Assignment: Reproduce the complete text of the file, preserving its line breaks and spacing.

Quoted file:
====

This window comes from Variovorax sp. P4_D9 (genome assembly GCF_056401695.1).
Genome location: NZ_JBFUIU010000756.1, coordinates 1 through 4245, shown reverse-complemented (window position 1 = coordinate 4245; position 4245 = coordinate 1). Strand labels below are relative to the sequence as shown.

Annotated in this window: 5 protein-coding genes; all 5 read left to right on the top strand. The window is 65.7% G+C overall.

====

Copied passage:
This window comes from Variovorax sp. P4_D9 (genome assembly GCF_056401695.1).
Genome location: NZ_JBFUIU010000756.1, coordinates 1 through 4245, shown reverse-complemented (window position 1 = coordinate 4245; position 4245 = coordinate 1). Strand labels below are relative to the sequence as shown.

Annotated in this window: 5 protein-coding genes; all 5 read left to right on the top strand. The window is 65.7% G+C overall.